I am not so silly as to miss seeing FX Network's plastic surgery-based drama Nip / Tuck for what it truly is: entertainment. I don't expect pinpoint scientific accuracy. However, when doing any sort of medical-based drama, doing it well requires that you must at least attempt to be somewhere in the realm of reality where the medical facts are concerned.
Last week's episode broke that rule ten times over when it portrayed a large volume liposuction case in which 150 lbs of the patient's body weight were removed during a lipo/tummy tuck combo surgery. We won't even get into the ethical considerations of sucking the fat out of a prisoner so he can be legally slim enough to receive his scheduled lethal injection. That's a blog for another day.
According to Laurence Glickman, MD, the maximum amount of body fat, skin, and fluid that can be safely removed in any one surgery varies greatly, depending on a number of factors including the patient's health and whether the procedure is performed on and in-patient (with an overnight hospital stay) or outpatient basis.
Another post-bariatric body contouring specialist, New York-based surgeon, Thomas Sterry, MD, states that it impossible to give an absolute maximum volume of fat, skin, and fluid that can be removed under the most optimum circumstances during a combination liposuction/tummy tuck procedure, because of all the variables involved. Typically, larger amounts of fat and skin can be removed through a body lift procedure. However, Dr. Sterry agrees (along with every other "real world" doctor I've talked to) that the surgical removal of 150 lbs is quite obviously an exercise in fantasy with no basis in reality.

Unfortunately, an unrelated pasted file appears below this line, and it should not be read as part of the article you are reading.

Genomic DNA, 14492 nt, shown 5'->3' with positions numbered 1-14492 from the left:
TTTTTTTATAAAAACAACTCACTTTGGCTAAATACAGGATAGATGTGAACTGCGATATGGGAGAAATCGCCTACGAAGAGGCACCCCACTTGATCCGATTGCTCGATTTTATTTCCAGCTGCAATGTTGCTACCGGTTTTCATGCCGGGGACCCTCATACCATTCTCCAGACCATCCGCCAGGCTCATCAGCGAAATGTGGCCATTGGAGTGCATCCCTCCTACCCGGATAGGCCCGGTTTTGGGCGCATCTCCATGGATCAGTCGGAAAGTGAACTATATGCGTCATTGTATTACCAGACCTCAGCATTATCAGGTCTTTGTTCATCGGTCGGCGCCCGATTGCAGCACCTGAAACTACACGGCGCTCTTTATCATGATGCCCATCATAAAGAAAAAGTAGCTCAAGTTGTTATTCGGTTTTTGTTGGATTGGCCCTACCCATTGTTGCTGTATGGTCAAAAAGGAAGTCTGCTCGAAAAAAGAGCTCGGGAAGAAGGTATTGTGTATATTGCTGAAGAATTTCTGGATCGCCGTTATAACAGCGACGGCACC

Dr. Sterry points out that accepted conventional liposuction guidelines are to take out no more than 5 liters (about 10 1/2 lbs) of total volume. However, only about half of that amount is typically fat. The rest is the tumescent solution (fluid introduced into the area to assist with the surgery). Anything above this 5 liter volume is considered large volume liposuction, and requires an overnight hospital stay and careful monitoring of the patient.
If I've said it once I've said it a thousand times: As much as we might wish otherwise, liposuction is mean to be a body contouring procedure, not a substitute for conventional means of weight loss such as diet modification and exercise. According to a study published in The New England Journal of Medicine, fat loss resulting from liposuction does not provide any of the metabolic or other health benefits of weight loss achieved through diet and exercise. In fact, fat removed from women's hips and thighs may actually cause a decline in optimal metabolic function in some women, due to the metabolically protective nature of the types of fat cells located in these areas.
If you do opt for undergoing large volume liposuction, heed these words from American Society for Aesthetic Plastic Surgery(ASAPS) President, Peter B. Fodor, MD:
"Large volume lipoplasty, in particular, requires extensive experience in lipoplasty procedures. The surgeon and assisting medical personnel must have broad knowledge and experience in anesthesia and fluid management. Postoperative monitoring of the patients must be vigilant. Patients must be thoroughly informed of the possibility of increased risk associated with large volume fat removal."
I still love you, Nip / Tuck...but...tsk, tsk, tsk.
Something to think about: Can Liposuction Cause Weight Gain?